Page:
It is the tradition of the Day of Transfiguration to consecrate grapes, apples and other fruit after the Divine Liturgy. The custom of bringing fruit to the Church for consecration originates in the Old Testament time (Gen 4:2-4; Ex 13:12-13; Num 15:19-21; Deut 8:10-14). The Apostles brought this tradition to the Church of the New Testament (1 Cor 16:1-2). The instruction regarding bringing fruit to the Church is found in the Third Rule of the Apostolic Canon, the earliest collection of ecclesiastic laws (canons), known since the second century. In Greece, August is the month of ripeness of fruit, mostly grapes and new ears of corn. Since old time, the faithful have been bringing them to Church for consecration and as Thanksgiving to God. Saint John Chrysostom wrote, “Plowman receives fruit from the earth not so much for his labour and diligence, as out of goodness of God Who grows this fruit, because neither is he that planteth anything, neither he that watereth, but God that giveth the increase.”
Grapes are brought to Church because they are directly related to the Eucharistic sacrament; that is why in the prayer for the consecration of grapes the priest says, “Bless, Lord, this new fruit of vine which reached ripeness because Thou kindly provided good weather, drops of rain and stillness. Let eating this fruit of vine make us joyful. And give us the honor of offering this fruit to Thee, as the gift of purging of sins, altogether with the Holy Body of Thy Christ.”
In the first centuries of Christianity, the faithful brought forth to the temple the fruit and crops of the new harvest: bread, wine, oil, incense, wax, honey etc. Of all these offerings, only bread, wine, incense, oil, and wax were taken to the altar, while the rest was used for the needs of the clergy and the poor whom the church was caring for. These offerings were to express gratitude to God for all goods, but at the same time help servants of God and people in need. Until today, the consecration of bread and wine, eggs and milk and other food has been kept in the consecration of artos in the church and meals at home on Easter. Consecration of flowers and tree branches is performed now on Palm Sunday, the days of the Holy Trinity and Exaltation of the Cross, and on Sunday of the week of the Veneration of the Cross. Cooked wheat or rice with raisins and honey are used as offerings in services for the dead and the remembrance of the reposed. Prosphoros are brought forth for proskomide everywhere even today.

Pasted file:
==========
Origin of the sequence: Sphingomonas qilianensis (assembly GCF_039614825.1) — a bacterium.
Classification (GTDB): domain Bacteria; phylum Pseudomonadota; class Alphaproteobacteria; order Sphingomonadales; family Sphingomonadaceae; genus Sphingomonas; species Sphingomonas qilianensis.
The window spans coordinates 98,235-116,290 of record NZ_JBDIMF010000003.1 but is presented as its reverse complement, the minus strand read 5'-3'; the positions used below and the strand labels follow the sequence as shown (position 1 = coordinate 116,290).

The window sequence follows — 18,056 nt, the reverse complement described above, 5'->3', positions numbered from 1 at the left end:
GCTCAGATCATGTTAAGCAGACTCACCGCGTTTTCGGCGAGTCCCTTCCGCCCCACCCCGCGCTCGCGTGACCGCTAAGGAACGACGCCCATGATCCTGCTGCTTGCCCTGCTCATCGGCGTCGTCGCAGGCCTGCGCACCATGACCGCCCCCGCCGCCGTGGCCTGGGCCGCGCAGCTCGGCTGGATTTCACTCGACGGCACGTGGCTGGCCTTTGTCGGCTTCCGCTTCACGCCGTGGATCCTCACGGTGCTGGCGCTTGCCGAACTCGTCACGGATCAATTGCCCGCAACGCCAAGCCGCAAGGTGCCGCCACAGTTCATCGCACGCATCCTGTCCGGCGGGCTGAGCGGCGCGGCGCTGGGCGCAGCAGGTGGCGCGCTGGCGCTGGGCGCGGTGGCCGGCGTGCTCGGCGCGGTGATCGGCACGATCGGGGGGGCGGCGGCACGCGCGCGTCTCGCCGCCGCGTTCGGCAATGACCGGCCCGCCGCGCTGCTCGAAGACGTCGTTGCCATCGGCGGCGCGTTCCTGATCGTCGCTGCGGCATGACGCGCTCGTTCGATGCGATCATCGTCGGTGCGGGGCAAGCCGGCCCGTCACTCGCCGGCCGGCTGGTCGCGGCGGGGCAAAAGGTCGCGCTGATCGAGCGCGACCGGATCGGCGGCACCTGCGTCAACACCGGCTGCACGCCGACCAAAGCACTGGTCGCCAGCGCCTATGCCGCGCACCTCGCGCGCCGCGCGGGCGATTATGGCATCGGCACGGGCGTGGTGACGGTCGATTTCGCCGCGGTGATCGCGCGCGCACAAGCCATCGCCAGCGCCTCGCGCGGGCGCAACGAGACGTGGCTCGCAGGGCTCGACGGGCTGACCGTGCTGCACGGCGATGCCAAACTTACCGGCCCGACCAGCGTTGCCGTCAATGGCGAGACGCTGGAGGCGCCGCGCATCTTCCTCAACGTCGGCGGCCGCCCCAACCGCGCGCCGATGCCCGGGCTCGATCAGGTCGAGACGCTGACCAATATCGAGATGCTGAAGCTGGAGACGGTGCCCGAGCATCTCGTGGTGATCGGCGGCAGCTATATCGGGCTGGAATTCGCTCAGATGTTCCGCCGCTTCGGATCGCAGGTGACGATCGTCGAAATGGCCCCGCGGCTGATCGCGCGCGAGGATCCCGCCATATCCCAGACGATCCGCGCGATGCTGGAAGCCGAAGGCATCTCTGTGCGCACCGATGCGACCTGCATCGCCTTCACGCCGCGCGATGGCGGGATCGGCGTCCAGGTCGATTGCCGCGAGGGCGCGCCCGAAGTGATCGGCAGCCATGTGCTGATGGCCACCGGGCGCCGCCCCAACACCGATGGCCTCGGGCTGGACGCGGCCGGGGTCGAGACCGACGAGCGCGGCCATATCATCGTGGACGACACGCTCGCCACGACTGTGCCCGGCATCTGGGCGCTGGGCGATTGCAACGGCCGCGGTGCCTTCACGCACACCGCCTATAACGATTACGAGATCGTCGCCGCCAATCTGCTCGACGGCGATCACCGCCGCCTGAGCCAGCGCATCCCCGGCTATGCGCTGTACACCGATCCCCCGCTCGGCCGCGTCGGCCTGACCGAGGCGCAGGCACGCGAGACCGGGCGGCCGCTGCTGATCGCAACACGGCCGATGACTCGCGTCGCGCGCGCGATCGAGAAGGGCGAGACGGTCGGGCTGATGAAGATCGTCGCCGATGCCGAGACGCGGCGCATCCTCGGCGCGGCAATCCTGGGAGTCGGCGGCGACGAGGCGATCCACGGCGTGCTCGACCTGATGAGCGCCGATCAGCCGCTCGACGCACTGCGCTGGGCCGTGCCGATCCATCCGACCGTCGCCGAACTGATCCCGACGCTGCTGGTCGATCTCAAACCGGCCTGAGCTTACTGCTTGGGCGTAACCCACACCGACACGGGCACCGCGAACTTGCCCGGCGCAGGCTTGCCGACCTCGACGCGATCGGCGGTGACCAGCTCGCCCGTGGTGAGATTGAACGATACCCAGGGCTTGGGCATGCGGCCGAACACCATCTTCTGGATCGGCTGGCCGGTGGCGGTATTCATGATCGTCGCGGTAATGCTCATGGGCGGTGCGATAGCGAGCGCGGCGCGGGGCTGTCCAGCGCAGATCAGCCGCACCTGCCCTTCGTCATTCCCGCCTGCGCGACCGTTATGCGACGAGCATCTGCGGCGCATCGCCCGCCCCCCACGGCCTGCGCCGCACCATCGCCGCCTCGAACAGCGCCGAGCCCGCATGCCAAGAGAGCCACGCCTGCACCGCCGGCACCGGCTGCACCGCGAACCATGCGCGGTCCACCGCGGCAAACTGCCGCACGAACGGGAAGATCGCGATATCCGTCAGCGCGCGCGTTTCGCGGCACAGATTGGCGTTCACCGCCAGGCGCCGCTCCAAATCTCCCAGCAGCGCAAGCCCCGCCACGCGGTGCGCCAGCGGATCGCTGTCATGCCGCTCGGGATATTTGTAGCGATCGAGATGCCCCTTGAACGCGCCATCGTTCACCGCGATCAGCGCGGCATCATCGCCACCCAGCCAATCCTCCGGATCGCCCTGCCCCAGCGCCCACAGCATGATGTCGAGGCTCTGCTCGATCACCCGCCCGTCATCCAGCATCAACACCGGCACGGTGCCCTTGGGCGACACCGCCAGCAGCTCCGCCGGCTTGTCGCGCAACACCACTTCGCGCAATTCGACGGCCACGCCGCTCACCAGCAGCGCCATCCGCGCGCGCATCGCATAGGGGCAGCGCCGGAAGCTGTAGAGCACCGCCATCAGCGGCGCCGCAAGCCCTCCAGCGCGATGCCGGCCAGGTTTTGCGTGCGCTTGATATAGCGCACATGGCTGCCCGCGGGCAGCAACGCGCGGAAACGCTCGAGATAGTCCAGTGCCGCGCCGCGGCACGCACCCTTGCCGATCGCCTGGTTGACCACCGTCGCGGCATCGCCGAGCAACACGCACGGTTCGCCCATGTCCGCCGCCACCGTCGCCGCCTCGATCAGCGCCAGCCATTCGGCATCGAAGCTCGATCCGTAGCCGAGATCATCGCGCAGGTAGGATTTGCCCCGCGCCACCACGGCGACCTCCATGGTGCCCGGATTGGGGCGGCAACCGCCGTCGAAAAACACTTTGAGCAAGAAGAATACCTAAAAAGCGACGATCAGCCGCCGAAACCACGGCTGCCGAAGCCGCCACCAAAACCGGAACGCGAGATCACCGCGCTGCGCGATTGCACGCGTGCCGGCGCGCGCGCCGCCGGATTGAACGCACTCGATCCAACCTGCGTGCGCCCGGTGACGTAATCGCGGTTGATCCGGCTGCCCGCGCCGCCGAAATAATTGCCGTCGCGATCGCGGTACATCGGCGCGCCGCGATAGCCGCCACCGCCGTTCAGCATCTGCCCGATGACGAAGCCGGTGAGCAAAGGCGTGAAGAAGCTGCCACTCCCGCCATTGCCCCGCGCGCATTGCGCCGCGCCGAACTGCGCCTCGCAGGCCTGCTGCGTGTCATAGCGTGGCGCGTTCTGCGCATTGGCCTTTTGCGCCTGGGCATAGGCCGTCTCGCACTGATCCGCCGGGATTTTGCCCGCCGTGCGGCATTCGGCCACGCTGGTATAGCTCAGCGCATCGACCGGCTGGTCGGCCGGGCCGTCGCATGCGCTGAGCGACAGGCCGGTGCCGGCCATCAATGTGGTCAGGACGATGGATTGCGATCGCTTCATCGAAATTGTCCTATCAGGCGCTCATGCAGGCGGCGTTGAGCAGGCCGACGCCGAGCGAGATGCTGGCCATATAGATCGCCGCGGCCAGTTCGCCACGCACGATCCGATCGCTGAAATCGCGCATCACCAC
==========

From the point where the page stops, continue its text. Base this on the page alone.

So, on Mount Tabor Lord Jesus Christ demonstrated the Kingdom of God with power, giving the Apostles the joy of communion with God. By His Transfiguration on Mount Tabor, the Lord calls us to a new life, to internal transfiguration which would make us meek out of proud, diligent out of idle, sober out of passionate, temperate out of greedy, concentrated out of absent-minded, God-obedient out of self-willed, compassionate out of heartless.
As much as the soul is more precious than the body, so is the internal, spiritual light more important than the external, physical light; and vice versa, internal, spiritual darkness is more dangerous, dreadful and disastrous than the darkness of night or blindness. He who loses internal vision altogether loses the everlasting life with God, of which light is a part, as well as it is a part of the corporal life.
Divine light resides in everyone since baptism. For a human not to be proud and lazy, God does not give him to feel the shining of internal light all the time. But still, this light dwells inside the person’s soul, increased by moral perfection, ardent prayer at church and at home, reading of the Holy Scripture, thinking about God, doing good works, and especially by receiving the Holy Communion. It is dangerous to artificially invoke and try to see the shining of spiritual light. This may lead to being caught in the devilish net. A Clear vision of this light may be given rarely when God finds it necessary to give consolation and support to a Christian.
Internal effect of this light is felt in the peacefulness of soul, disgust for any sin, love for God and one’s neighbors, desire to live for the good, a strong belief and trust God, a longing for the Kingdom of Heaven.
Let us treasure the Kingdom of God inside us so that God would grant us eternal life in the Kingdom of Never-ending Light.
Source: Missionary Leaflet # E48, Holy Trinity Orthodox Mission, La Canada, CA, USA